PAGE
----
In a recent study, researchers discovered that fighting climate change while making progress on all 17 Sustainable Development Goals (SDGs) is feasible. Scientists and researchers from the German Development Institute (GIZ) have developed a novel integrated strategy that balances strong climate action with targeted development plans, food and energy access, global equality, as well as national equity and environmental sustainability. The method was influenced by research from the Potsdam Climate Impact Research Institute and the German Development Institute. When obstacles are revealed, synergies become apparent that may be used to accelerate progress toward climate change mitigation and sustainable development objectives.
When the Paris Agreement and Sustainable Development Goals were adopted in 2015, policymakers pledged to create a more sustainable and prosperous future for everyone. Climate actions are critical, but they will not suffice on their own. If the world continues on its present path, none of the 17 Sustainable Development Goals will be achieved by 2030. This was true even before to the COVID-19 epidemic, according to Björn Soergel, PhD, whose work was published in the journal Nature Climate Change. Fortunately, humanity also possess the resources necessary to effect change.
To protect people from climate change while still progressing toward the SDGs, researchers propose a Sustainable Development Pathway in a new study. To do this, many areas of action were studied, including food, energy, and global and national equality, as well as their impact on the likelihood of the SDGs being realised. A holistic approach is used to address all of the Sustainable Development Goals, from poverty and hunger eradication to climate action and all in between. This is because a large number of the SDGs are interconnected and therefore cannot be regarded as distinct objectives.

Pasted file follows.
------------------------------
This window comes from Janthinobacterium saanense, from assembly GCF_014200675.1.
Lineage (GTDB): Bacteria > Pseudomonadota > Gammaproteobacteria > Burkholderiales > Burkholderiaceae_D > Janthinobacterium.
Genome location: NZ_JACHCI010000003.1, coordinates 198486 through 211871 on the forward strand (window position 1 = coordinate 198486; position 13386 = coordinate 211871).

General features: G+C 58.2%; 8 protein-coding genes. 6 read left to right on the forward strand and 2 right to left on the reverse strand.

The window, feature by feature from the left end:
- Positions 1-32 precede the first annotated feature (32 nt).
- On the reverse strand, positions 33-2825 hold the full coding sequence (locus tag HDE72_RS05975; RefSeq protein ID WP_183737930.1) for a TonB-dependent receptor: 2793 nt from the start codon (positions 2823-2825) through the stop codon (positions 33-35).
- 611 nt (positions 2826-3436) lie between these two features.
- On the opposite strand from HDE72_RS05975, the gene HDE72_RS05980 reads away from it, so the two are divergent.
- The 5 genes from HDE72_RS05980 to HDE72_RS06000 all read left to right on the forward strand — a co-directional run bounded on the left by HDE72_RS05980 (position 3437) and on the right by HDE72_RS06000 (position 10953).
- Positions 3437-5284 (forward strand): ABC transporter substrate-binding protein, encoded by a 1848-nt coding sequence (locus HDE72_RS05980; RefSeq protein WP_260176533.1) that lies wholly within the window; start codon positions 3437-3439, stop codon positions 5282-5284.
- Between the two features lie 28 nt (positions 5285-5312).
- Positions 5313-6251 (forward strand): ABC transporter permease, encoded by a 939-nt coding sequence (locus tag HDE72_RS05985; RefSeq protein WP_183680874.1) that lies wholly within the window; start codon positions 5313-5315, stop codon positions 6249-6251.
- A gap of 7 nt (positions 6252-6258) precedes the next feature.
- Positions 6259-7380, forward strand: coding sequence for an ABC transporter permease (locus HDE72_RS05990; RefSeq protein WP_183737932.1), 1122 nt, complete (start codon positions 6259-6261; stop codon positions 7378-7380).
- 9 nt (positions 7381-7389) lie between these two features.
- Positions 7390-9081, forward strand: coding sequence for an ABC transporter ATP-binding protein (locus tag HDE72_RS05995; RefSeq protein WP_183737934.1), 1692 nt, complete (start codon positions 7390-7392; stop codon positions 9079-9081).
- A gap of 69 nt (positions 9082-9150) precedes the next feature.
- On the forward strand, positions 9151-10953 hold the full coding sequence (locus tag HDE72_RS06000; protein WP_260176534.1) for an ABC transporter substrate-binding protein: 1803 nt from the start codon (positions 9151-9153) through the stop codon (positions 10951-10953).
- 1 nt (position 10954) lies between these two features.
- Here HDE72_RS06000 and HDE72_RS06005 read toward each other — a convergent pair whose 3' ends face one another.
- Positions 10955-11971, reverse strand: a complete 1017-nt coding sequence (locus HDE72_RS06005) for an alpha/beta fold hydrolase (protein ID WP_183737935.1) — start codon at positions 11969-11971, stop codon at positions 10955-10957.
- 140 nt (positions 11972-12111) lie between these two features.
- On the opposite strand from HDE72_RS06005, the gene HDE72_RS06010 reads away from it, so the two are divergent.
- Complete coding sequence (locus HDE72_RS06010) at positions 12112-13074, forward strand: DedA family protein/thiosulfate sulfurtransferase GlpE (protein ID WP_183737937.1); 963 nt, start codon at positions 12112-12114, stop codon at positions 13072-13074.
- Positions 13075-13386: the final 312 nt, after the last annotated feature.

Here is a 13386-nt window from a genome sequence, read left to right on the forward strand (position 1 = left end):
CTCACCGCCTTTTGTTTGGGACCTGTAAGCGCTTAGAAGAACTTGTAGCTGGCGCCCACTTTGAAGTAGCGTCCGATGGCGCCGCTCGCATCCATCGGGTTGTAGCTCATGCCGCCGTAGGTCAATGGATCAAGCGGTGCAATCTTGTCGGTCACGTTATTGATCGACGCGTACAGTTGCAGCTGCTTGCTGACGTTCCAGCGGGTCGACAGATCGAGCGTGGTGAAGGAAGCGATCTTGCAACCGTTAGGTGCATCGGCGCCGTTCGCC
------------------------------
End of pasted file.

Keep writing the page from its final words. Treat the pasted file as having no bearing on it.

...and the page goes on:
Additionally to climate policies compatible with the Paris Agreement, there are other measures such as sufficient nutrition, international climate financing, and a transfer of carbon price income that benefits the poor. Several of these levers may be used to accelerate progress toward the SDGs by 2030 and to continue doing so until 2050 and beyond. They enable us to strike a balance between providing a good quality of life for everyone and respecting our planet’s natural limits, Dr. Soergel explains.
When coupled with other targeted policies and a change in lifestyle, climate change measures are not anticipated to raise food costs. This is due to a number of reasons, one of which being a rise in worldwide demand for bioenergy. According to Dr. Isabelle Weindl of the Planetary Health Diet, a shift in our dietary patterns toward less animal protein, as recommended by an expert committee in the Planetary Health Diet, has substantial advantages. She is referring to the 2019 EAT-Lancet Commission report ‘Food in the Anthropocene’ which proposes a new eating pattern. Not only is the Planetary Health diet nutritionally balanced, but it is also much healthier than the typical diet in industrialised nations, which contains a high proportion of animal-derived foods. To compensate, food production would need much less land, water, fertiliser, and greenhouse emissions if it did not include as much meat and dairy as present diets do. By altering our eating choices, we may contribute to the health of our climate and ecosystems.
Similarly, a shift away from energy-intensive lifestyles in high-income nations would compensate for the increase in energy consumption needed in low-income countries to maintain acceptable living standards and build new infrastructure. Additional intervention possibilities include international climate funding and a pro-poor transfer of carbon pricing revenue. Climate measures can contribute to poverty reduction in the Global South. As a consequence, charging for greenhouse gas emissions and allocating a portion of revenues to sustainable development efforts in low-income nations helps both the earth and people.
We will be unhappy in the long term if we continue to approach climate change as a standalone problem. Climate protection must be incorporated into a long-term sustainability plan if it is to be effective. Carbon pricing is a critical component in implementing the plethora of policy measures required to achieve this objective. Other options, according to co-author Elmar Kriegler, PhD, include redistributive laws, attempts to promote healthy food and sustainable lifestyles, as well as measures to reduce our energy use. “Human well-being and planetary integrity may coexist in a more sustainable future,” the study states. Political leaders and the general public are accountable for making this vision a reality.
*Adeel Mukhtar Mirza, Assistant Research Associate, Islamabad Policy Research Institute